In 2007 there was a huge discussion about what some considered the "10%" problem--10% more girls than boys, although there were no true figures to back up the contention. If you're interested in some links, send me an email.

Anonymous said...

I wonder how much of the "crisis" is a matter of perception. It may be that it only appears that there are are many more women having problems finding shidduchs than men are. Little girls are brought up to believe that their sole, or almost sole, goal in life is to be a wife and mother. Women's role in judaism is wife and mother. Little girls play dress up as Kallahs and dream about their weddings. Little boys don't play dress up as chossons and dream of what their suit will look like. There is no role in the synagogue, the yeshiva, the clergy, etc. for woman. Men can achieve status and occupy their time with learning and busying themselves with spending time in shul. When women get together with other women, the talk is all about babies, husbands and cooking and the married woman's children are usually present, underscoring the absence for those who are not wives and mothers. When men get together, such as in shul or study hall or whatever, its much less likely for children to be present and the talk is much less likely to be about children and home life, making it much easier to be a single man than a single woman.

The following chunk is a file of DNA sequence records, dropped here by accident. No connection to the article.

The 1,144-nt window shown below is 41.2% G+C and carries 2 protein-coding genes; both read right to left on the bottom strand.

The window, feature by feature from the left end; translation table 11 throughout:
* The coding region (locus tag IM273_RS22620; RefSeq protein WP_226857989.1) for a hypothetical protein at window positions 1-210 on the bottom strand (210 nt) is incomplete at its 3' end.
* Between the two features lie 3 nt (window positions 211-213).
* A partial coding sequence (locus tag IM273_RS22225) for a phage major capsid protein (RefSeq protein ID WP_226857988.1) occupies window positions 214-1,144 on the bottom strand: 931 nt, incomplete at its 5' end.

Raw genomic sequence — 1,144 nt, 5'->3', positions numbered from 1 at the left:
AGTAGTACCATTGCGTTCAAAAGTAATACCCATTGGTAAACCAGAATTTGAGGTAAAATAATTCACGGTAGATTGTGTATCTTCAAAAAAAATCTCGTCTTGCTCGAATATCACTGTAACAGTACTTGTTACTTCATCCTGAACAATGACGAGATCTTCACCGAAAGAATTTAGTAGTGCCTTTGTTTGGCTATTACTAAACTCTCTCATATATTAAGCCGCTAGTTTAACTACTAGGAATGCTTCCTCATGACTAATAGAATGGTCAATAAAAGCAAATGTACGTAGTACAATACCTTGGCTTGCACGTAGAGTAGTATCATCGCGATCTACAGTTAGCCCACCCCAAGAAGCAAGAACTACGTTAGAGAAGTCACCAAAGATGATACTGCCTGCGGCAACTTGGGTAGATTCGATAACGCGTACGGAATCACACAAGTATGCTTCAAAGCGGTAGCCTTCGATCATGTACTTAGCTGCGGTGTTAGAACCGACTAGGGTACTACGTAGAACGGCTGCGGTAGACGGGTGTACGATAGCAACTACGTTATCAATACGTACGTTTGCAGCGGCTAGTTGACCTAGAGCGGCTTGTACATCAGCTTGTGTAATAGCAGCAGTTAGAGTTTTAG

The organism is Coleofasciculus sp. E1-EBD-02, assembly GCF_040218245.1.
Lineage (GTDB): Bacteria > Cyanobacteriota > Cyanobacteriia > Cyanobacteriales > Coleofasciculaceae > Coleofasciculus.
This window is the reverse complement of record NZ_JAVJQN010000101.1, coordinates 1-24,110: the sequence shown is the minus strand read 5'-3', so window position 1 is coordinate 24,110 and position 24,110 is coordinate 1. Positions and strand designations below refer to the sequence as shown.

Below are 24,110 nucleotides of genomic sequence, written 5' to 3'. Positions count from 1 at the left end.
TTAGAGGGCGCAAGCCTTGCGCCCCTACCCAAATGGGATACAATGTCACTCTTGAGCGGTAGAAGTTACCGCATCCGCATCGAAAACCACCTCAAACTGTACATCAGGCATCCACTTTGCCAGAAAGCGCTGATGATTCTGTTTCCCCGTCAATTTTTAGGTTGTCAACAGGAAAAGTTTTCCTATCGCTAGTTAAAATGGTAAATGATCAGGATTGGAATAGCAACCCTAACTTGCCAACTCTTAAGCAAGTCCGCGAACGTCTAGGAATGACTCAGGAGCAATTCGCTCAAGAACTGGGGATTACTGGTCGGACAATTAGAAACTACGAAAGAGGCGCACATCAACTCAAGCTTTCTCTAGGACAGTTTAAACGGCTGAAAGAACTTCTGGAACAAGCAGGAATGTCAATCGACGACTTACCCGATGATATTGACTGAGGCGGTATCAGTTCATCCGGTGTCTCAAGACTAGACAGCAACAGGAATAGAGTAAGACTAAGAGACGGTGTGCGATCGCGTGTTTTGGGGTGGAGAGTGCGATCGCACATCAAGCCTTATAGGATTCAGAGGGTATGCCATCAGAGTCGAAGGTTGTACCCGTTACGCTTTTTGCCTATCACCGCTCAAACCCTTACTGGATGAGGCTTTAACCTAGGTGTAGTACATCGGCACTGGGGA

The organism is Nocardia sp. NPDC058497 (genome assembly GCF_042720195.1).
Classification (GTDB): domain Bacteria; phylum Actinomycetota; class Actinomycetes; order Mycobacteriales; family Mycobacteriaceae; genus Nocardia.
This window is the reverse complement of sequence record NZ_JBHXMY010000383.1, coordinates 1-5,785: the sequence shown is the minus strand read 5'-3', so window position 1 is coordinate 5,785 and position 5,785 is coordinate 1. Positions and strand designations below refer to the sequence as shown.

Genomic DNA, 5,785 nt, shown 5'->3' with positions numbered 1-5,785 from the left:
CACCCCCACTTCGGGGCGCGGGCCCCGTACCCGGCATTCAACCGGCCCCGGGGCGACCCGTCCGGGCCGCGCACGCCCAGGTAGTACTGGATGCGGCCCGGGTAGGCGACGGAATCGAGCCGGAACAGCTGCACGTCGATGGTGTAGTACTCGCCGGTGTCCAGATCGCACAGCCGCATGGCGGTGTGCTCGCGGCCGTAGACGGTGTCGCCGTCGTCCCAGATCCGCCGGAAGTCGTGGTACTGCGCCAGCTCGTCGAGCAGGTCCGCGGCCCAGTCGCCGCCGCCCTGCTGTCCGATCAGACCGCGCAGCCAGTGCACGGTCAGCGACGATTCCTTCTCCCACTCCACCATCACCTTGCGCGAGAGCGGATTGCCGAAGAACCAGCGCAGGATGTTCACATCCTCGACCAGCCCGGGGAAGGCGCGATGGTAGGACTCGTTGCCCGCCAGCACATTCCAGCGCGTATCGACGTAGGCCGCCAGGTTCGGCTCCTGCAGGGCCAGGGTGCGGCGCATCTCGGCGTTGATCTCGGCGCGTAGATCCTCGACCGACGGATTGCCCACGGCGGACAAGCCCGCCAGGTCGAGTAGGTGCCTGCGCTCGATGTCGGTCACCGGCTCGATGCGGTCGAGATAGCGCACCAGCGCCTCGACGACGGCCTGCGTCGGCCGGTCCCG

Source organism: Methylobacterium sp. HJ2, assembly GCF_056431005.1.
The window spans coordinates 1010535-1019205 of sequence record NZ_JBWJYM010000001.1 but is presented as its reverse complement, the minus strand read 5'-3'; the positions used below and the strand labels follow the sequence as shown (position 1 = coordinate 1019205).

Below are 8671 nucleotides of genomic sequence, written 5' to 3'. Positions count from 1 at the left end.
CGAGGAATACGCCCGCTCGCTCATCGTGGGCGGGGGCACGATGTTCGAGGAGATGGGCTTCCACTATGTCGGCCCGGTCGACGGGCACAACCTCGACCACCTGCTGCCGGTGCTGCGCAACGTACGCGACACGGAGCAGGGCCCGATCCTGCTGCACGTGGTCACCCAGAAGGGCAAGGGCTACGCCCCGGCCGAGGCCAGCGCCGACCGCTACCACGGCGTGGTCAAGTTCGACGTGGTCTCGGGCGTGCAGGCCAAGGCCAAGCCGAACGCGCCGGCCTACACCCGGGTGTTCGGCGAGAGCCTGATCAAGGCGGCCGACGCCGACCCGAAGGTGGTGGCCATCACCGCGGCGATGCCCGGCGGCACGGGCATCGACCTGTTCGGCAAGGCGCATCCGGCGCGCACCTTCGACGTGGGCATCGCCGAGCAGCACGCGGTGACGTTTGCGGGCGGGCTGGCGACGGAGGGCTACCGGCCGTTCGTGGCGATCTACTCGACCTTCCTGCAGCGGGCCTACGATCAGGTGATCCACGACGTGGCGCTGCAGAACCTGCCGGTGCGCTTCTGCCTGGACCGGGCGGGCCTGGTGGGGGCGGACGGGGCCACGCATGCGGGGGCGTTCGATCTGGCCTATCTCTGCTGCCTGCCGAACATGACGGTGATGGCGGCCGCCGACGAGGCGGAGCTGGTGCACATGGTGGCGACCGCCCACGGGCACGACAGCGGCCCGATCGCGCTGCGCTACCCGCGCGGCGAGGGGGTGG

Therefore, for a frum woman not to achieve the status of wife and achieve it quickly is a disaster for many of them. In contrast, men have plenty of other roles, so delaying (or never) being a husband and father, may not be such a problem for some men. Therefore we hear a lot about women lamenting their single status, while we don't hear nearly as much about men complaining.
That could lead to the perception that the problem in finding a shidduch is much greater for women than for men.

Abacaxi Mamao said...

This is not only a problem in the frummy yeshivish world. It is also clearly a problem in the Modern Orthodox world. I know far more single women than single men, especially in the 30+ age range, and far more of those single women wish to marry and have children than their male peers.